Prior to COVID-19, Latin America’s airline industry generated $167 billion in revenues and supported 7.2 million jobs, according to IATA. Forecasts now anticipate a drop of at least $77 billion in revenues, with more than 3.5 million jobs at risk.
Avianca recently reported that its passenger revenues had slumped 51% for the year up to early June compared to the same period of 2019. Given that included roughly two and a half months of normal uninterrupted operations, between January and mid-March 2020, the revenue figure shows just how dire second-quarter results are likely to be for Latin America’s airlines.
By the end of 2020, LATAM Airlines expects to be operating at half of pre-pandemic levels, said the group’s CEO Roberto Alvo on Thursday, adding that a full recovery was unlikely for at least three to four years.
LATAM’s Argentinean subsidiary has already announced it is ceasing all cargo and passenger operations, indefinitely. The decision, it said, was “a result of current market conditions, exacerbated by the impact of the Covid-19 pandemic and the difficulty of building structural agreements with local industry actors, which has made it impossible to foresee a viable and sustainable long-term project”.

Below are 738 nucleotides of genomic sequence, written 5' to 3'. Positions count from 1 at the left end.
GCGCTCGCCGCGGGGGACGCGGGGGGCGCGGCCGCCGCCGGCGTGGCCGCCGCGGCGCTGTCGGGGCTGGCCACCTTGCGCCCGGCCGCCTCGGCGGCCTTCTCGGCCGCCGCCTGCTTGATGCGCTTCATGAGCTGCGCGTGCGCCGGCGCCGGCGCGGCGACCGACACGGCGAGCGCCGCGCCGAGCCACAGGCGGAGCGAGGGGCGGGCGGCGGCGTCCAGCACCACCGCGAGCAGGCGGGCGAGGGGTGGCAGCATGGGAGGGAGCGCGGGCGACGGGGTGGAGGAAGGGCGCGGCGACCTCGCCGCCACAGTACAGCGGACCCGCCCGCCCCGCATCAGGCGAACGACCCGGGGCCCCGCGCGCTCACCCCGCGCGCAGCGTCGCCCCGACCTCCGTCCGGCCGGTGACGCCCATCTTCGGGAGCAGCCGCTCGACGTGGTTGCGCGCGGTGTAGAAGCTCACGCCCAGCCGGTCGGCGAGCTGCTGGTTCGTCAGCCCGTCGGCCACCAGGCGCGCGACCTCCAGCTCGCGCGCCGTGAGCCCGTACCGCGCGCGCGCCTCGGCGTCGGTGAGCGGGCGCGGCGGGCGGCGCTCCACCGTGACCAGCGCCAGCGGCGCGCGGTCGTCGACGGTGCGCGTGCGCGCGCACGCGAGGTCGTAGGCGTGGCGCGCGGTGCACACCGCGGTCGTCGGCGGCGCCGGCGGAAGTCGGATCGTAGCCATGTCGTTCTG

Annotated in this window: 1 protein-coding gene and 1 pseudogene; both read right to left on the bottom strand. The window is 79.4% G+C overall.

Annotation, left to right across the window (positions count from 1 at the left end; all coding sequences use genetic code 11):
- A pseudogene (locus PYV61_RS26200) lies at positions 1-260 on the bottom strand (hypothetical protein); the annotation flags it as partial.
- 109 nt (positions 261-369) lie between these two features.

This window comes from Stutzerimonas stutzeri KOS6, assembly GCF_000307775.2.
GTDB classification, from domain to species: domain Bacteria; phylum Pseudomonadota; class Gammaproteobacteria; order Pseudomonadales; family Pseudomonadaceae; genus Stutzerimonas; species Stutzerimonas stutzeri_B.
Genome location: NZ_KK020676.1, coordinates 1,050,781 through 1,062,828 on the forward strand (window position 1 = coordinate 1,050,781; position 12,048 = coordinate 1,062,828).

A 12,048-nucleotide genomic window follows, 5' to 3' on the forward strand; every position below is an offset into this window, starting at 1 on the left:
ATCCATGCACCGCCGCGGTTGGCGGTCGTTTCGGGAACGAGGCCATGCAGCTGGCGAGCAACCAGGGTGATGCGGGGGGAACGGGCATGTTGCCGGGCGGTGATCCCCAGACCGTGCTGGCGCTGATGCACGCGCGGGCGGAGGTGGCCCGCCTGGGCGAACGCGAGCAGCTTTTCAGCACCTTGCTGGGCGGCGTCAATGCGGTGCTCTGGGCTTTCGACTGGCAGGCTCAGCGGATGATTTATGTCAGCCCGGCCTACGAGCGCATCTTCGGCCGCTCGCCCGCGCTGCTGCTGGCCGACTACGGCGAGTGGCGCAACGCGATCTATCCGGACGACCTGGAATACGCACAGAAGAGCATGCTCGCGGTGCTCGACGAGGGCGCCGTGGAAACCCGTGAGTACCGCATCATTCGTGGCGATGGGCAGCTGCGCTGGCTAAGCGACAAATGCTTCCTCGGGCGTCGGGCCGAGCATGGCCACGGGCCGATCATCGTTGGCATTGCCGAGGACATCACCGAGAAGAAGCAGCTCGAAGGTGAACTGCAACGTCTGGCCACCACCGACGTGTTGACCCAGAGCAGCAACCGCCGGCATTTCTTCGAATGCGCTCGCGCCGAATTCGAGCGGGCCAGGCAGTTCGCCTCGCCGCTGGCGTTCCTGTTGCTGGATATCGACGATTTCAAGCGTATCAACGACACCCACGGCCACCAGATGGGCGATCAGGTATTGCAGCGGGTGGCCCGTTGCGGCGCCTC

It’s a common theme throughout the region. The airlines say they desperately need help from taxpayers to weather the storm. And in most cases they’re not getting it.
“This is our last chance to survive this crisis,” said Peter Cerdá, IATA Regional Vice President for the Americas. “Time is against us and every day that goes by places more agony on an industry that is seeking clarity on timelines to restart operations. No sector has the liquidity to stay afloat during a four- or five-month standstill.”
In North America and Europe, governments have responded to the turmoil hitting the aviation industry by unleashing billion-dollar aid packages to help keep airlines afloat. Some central banks have even bought bonds issued by airlines. It still may not be enough to save the industry.
On June 10, Delta Airlines, which forms part of the same SkyTeam airline alliance to which Aeromexico belongs, warned in an SEC filing that its revenues in the second quarter, ending June 30, would collapse by 90% compared to the second quarter last year. Ironically, Delta could end up facing billions of dollars in losses as direct a result of its untimely strategic partnership with LATAM, struck just seven months before LATAM’s bankruptcy.
Delta can count on government support, at least temporarily, as well as raise funds relatively cheaply on the bond market. In most Latin American economies, those sorts of luxuries are painfully scarce right now. As we’ve been warning since late March, most economies in Latin America have neither the fiscal firepower nor monetary leeway to bail out corporations in the way that countries in Europe and North America have.
Latin American and Caribbean governments have offered less support to the aviation sector sector than any other region, says Peter Cerdá at IATA. Even in Mexico, where funds are more readily available, the AMLO government has steadfastly refused to use taxpayer money to bail out shareholders and bondholders of large corporations. And he could be on to something — some sort of wild-eyed experiment, a form of capitalism where investors, not taxpayers, carry the risks. By Nick Corbishley, for WOLF STREET.